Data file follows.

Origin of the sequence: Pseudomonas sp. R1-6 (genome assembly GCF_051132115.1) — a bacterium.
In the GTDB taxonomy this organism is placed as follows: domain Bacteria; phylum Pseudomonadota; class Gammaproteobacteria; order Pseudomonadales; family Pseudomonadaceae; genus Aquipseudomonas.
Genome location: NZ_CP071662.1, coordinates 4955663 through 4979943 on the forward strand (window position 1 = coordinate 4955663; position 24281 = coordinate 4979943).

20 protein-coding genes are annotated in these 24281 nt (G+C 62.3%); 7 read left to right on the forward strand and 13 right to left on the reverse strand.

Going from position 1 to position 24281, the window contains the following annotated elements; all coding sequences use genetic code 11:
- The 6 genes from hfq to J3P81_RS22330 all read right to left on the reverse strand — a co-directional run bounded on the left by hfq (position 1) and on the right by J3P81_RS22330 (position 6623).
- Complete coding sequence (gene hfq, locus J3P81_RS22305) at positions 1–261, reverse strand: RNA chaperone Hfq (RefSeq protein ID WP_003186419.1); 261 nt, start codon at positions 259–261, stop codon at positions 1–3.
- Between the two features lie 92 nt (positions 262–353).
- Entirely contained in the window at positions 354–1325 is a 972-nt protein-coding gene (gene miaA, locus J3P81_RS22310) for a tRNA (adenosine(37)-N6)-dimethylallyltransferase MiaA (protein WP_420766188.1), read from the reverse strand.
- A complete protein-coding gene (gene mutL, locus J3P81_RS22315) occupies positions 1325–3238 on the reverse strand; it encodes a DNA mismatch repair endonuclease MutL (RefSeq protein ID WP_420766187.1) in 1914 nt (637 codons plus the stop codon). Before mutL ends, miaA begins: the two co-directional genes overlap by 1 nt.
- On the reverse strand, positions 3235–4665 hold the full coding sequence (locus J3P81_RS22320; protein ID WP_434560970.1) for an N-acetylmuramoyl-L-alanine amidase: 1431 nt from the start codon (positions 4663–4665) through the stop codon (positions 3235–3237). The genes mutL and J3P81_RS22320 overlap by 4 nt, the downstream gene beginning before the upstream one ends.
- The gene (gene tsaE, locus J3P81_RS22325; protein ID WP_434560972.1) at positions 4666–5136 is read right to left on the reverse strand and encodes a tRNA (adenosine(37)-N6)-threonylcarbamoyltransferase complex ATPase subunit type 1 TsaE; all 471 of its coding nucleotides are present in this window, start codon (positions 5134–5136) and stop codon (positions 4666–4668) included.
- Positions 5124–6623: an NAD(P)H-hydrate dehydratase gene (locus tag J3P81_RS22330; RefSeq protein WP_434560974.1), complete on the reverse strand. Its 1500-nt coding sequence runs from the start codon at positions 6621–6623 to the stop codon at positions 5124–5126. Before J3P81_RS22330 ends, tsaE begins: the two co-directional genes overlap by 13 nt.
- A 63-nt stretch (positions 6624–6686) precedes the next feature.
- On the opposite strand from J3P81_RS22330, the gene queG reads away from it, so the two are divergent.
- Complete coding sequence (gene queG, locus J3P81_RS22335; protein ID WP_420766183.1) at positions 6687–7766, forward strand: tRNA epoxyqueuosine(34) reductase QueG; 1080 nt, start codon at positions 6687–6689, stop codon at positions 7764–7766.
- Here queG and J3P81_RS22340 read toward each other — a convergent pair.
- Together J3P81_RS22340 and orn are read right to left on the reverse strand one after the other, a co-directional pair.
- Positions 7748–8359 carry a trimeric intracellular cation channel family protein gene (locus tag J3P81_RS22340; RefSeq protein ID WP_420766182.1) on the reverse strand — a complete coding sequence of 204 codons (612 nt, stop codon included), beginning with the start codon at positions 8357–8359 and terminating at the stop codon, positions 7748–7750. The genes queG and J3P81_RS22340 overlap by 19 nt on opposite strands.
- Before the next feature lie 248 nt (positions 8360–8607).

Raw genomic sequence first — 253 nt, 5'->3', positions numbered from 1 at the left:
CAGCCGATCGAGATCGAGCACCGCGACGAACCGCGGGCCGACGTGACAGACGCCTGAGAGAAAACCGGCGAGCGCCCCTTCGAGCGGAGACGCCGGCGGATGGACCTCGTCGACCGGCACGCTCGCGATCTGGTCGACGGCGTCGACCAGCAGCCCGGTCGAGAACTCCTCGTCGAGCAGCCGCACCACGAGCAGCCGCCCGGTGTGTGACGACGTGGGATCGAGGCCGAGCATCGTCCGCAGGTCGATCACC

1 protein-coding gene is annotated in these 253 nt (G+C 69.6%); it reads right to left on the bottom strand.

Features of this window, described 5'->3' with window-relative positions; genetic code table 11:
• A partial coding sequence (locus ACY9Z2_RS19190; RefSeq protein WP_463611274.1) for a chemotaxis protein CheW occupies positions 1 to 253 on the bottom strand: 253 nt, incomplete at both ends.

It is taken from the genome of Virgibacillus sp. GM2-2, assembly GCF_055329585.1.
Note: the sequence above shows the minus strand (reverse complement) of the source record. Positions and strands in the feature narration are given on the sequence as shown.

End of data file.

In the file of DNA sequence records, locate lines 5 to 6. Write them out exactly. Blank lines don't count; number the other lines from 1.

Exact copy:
Going from position 1 to position 24281, the window contains the following annotated elements; all coding sequences use genetic code 11:
- The 6 genes from hfq to J3P81_RS22330 all read right to left on the reverse strand — a co-directional run bounded on the left by hfq (position 1) and on the right by J3P81_RS22330 (position 6623).